Google’s driverless cars will soon be spinning on the roads of Nevada! An autonomous Google car that can drive, stop and start without direct human control has got an official license from the Department of Motor Vehicles to drive it on public streets.
The high-tech unmanned vehicles will require one person behind the steering wheel and another in the front passenger seat to monitor the computer.
However, the driver can switch the car into manual mode at any time by tapping the brakes, turning the steering wheel or hitting "a giant red button.”
Bruce Breslow, director of Nevada's Department of Motor Vehicles, says, "It's a safety mechanism to make sure there's always somebody who can take control behind the wheel and there's an additional person to watch the system.”
Google self-driving car will get red plates and feature an infinity sign next to the number 001 on the left side which will help public and police distinguish it from other vehicles on the road.”
Successful test drives
Nevada’s licensing of Google's self-driving car came after successful demonstrations along freeways, state highways and neighborhoods in Carson City and the Las Vegas strip.
In the test drives, the automated vehicle was found to be safer than a car with a human driver.
The department’s Autonomous Review Committee then reviewed safety plans, employee training, system functions and accident-reporting mechanisms.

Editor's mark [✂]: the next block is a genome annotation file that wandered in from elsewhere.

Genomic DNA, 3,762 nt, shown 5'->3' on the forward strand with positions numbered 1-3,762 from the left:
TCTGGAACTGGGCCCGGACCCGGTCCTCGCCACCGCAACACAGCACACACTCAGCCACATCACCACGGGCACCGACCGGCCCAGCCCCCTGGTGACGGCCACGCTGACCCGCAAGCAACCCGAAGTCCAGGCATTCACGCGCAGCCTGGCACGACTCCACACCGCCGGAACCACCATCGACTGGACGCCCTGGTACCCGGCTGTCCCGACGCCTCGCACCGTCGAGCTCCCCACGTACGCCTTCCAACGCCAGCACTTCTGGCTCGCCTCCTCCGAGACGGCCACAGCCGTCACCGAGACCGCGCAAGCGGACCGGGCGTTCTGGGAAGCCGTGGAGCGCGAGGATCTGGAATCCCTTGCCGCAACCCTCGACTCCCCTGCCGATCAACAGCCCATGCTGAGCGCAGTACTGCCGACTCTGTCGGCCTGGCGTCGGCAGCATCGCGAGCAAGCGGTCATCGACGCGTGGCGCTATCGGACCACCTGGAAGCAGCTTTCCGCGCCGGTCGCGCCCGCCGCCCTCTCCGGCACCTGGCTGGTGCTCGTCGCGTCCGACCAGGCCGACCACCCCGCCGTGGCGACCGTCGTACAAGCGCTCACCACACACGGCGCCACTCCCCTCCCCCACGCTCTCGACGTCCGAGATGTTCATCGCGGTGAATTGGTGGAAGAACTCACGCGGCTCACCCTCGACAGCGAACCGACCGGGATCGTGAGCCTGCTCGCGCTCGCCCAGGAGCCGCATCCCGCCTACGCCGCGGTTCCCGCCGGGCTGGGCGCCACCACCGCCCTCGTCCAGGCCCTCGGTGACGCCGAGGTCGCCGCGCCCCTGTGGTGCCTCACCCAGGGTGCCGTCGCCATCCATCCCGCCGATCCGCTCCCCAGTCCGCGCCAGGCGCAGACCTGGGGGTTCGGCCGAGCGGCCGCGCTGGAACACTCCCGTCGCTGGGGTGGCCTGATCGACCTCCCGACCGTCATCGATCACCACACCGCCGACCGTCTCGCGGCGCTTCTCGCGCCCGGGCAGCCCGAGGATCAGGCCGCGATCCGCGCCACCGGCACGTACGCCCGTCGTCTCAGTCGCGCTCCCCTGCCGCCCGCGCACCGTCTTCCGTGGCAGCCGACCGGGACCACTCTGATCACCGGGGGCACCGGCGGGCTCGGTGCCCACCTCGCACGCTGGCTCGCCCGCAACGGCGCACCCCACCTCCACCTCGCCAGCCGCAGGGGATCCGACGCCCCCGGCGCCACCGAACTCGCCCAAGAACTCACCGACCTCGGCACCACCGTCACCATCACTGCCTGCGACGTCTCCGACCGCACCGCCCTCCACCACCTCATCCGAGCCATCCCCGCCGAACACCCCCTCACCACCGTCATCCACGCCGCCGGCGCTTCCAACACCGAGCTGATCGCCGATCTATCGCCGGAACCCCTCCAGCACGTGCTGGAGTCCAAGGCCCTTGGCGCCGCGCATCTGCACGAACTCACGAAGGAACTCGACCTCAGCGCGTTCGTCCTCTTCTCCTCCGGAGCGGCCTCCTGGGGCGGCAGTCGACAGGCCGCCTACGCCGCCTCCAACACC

Special red license plates
Google self-driving car will get red plates and feature an infinity sign next to the number 001 on the left side which will help public and police distinguish it from other vehicles on the road.
Once, the cars become available for public, in perhaps another three to five years, the plates will be green.
Breslow stated, “I felt using the infinity symbol was the best way to represent the ‘car of the future. The unique red plate will be easily recognized by the public and law enforcement, and will be used only for licensed autonomous test vehicles.
"When there comes a time that vehicle manufacturers market autonomous vehicles to the public, that infinity symbol will appear on a green license plate.”
How the technology works?
The internet search giant has developed an autonomous car with intent to cut down traffic accidents, road congestion, free people's time, reduce carbon emissions and make driving more accessible for handicap people.
The specially designed Toyota Prius is easy to drive. It is equipped with video cameras mounted on top, preprogrammed maps, radar sensors embedded in the vehicle and GPS to avoid obstacles and assist in navigation.
"They're designed to avoid distracted driving," says Bruce Breslow. "When you're on the Strip and there's a huge truck with three scantily-clad women on the side, the car only sees a box."